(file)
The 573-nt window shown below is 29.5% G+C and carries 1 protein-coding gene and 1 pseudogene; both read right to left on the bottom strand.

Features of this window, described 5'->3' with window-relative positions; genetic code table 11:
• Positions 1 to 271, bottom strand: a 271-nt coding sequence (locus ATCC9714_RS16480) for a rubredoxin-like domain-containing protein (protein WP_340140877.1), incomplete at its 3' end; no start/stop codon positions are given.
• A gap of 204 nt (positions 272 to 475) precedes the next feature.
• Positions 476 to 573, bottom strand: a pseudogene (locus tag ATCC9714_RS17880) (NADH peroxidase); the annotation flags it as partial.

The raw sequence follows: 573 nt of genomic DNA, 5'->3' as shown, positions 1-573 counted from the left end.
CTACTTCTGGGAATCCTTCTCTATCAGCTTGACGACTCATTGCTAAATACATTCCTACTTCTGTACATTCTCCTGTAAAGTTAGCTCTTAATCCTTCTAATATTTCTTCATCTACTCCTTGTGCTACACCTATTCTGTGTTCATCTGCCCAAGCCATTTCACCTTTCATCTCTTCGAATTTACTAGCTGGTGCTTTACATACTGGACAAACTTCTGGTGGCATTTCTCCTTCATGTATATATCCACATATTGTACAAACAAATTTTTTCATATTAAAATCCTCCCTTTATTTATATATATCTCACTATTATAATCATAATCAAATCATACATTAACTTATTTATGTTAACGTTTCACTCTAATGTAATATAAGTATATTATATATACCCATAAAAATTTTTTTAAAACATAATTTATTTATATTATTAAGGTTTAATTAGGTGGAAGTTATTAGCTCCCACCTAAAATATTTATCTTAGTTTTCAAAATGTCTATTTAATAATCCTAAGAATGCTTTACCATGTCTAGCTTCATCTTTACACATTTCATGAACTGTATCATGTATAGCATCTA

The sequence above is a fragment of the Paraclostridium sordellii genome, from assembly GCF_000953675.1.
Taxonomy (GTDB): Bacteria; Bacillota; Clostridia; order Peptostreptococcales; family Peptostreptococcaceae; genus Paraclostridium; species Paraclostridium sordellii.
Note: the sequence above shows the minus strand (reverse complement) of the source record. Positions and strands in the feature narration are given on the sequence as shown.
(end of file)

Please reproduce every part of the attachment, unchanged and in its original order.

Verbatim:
The 573-nt window shown below is 29.5% G+C and carries 1 protein-coding gene and 1 pseudogene; both read right to left on the bottom strand.

Features of this window, described 5'->3' with window-relative positions; genetic code table 11:
• Positions 1 to 271, bottom strand: a 271-nt coding sequence (locus ATCC9714_RS16480) for a rubredoxin-like domain-containing protein (protein WP_340140877.1), incomplete at its 3' end; no start/stop codon positions are given.
• A gap of 204 nt (positions 272 to 475) precedes the next feature.
• Positions 476 to 573, bottom strand: a pseudogene (locus tag ATCC9714_RS17880) (NADH peroxidase); the annotation flags it as partial.

The raw sequence follows: 573 nt of genomic DNA, 5'->3' as shown, positions 1-573 counted from the left end.
CTACTTCTGGGAATCCTTCTCTATCAGCTTGACGACTCATTGCTAAATACATTCCTACTTCTGTACATTCTCCTGTAAAGTTAGCTCTTAATCCTTCTAATATTTCTTCATCTACTCCTTGTGCTACACCTATTCTGTGTTCATCTGCCCAAGCCATTTCACCTTTCATCTCTTCGAATTTACTAGCTGGTGCTTTACATACTGGACAAACTTCTGGTGGCATTTCTCCTTCATGTATATATCCACATATTGTACAAACAAATTTTTTCATATTAAAATCCTCCCTTTATTTATATATATCTCACTATTATAATCATAATCAAATCATACATTAACTTATTTATGTTAACGTTTCACTCTAATGTAATATAAGTATATTATATATACCCATAAAAATTTTTTTAAAACATAATTTATTTATATTATTAAGGTTTAATTAGGTGGAAGTTATTAGCTCCCACCTAAAATATTTATCTTAGTTTTCAAAATGTCTATTTAATAATCCTAAGAATGCTTTACCATGTCTAGCTTCATCTTTACACATTTCATGAACTGTATCATGTATAGCATCTA

The sequence above is a fragment of the Paraclostridium sordellii genome, from assembly GCF_000953675.1.
Taxonomy (GTDB): Bacteria; Bacillota; Clostridia; order Peptostreptococcales; family Peptostreptococcaceae; genus Paraclostridium; species Paraclostridium sordellii.
Note: the sequence above shows the minus strand (reverse complement) of the source record. Positions and strands in the feature narration are given on the sequence as shown.